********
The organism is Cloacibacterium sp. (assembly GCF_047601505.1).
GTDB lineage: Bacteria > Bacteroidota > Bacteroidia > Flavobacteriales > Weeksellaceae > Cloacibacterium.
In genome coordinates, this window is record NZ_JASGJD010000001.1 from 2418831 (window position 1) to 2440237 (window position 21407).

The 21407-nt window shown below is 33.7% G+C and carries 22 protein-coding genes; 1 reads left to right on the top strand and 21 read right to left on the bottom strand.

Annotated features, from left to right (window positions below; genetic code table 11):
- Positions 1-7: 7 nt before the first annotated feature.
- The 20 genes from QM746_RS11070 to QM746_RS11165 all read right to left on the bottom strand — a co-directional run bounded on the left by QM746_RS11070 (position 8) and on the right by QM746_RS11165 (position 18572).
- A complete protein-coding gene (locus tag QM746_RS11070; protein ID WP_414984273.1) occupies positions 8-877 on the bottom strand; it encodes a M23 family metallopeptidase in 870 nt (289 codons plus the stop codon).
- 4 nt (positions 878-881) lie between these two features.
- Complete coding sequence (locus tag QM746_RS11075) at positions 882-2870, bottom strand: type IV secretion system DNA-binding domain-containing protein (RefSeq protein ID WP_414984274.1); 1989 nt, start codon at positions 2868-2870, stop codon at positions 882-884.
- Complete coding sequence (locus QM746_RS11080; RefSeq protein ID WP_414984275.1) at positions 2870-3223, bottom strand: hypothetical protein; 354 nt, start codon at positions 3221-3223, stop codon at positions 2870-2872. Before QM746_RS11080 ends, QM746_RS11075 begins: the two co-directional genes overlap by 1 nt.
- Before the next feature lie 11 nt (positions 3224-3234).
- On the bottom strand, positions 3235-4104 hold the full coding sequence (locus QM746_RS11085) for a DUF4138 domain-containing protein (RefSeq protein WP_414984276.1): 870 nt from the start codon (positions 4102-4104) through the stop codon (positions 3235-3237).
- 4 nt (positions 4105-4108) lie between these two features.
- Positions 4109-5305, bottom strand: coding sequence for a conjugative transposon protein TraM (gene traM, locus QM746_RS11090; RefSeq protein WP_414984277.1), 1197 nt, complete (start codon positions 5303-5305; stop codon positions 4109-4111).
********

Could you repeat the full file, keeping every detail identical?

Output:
The organism is Cloacibacterium sp. (assembly GCF_047601505.1).
GTDB lineage: Bacteria > Bacteroidota > Bacteroidia > Flavobacteriales > Weeksellaceae > Cloacibacterium.
In genome coordinates, this window is record NZ_JASGJD010000001.1 from 2418831 (window position 1) to 2440237 (window position 21407).

The 21407-nt window shown below is 33.7% G+C and carries 22 protein-coding genes; 1 reads left to right on the top strand and 21 read right to left on the bottom strand.

Annotated features, from left to right (window positions below; genetic code table 11):
- Positions 1-7: 7 nt before the first annotated feature.
- The 20 genes from QM746_RS11070 to QM746_RS11165 all read right to left on the bottom strand — a co-directional run bounded on the left by QM746_RS11070 (position 8) and on the right by QM746_RS11165 (position 18572).
- A complete protein-coding gene (locus tag QM746_RS11070; protein ID WP_414984273.1) occupies positions 8-877 on the bottom strand; it encodes a M23 family metallopeptidase in 870 nt (289 codons plus the stop codon).
- 4 nt (positions 878-881) lie between these two features.
- Complete coding sequence (locus tag QM746_RS11075) at positions 882-2870, bottom strand: type IV secretion system DNA-binding domain-containing protein (RefSeq protein ID WP_414984274.1); 1989 nt, start codon at positions 2868-2870, stop codon at positions 882-884.
- Complete coding sequence (locus QM746_RS11080; RefSeq protein ID WP_414984275.1) at positions 2870-3223, bottom strand: hypothetical protein; 354 nt, start codon at positions 3221-3223, stop codon at positions 2870-2872. Before QM746_RS11080 ends, QM746_RS11075 begins: the two co-directional genes overlap by 1 nt.
- Before the next feature lie 11 nt (positions 3224-3234).
- On the bottom strand, positions 3235-4104 hold the full coding sequence (locus QM746_RS11085) for a DUF4138 domain-containing protein (RefSeq protein WP_414984276.1): 870 nt from the start codon (positions 4102-4104) through the stop codon (positions 3235-3237).
- 4 nt (positions 4105-4108) lie between these two features.
- Positions 4109-5305, bottom strand: coding sequence for a conjugative transposon protein TraM (gene traM, locus QM746_RS11090; RefSeq protein WP_414984277.1), 1197 nt, complete (start codon positions 5303-5305; stop codon positions 4109-4111).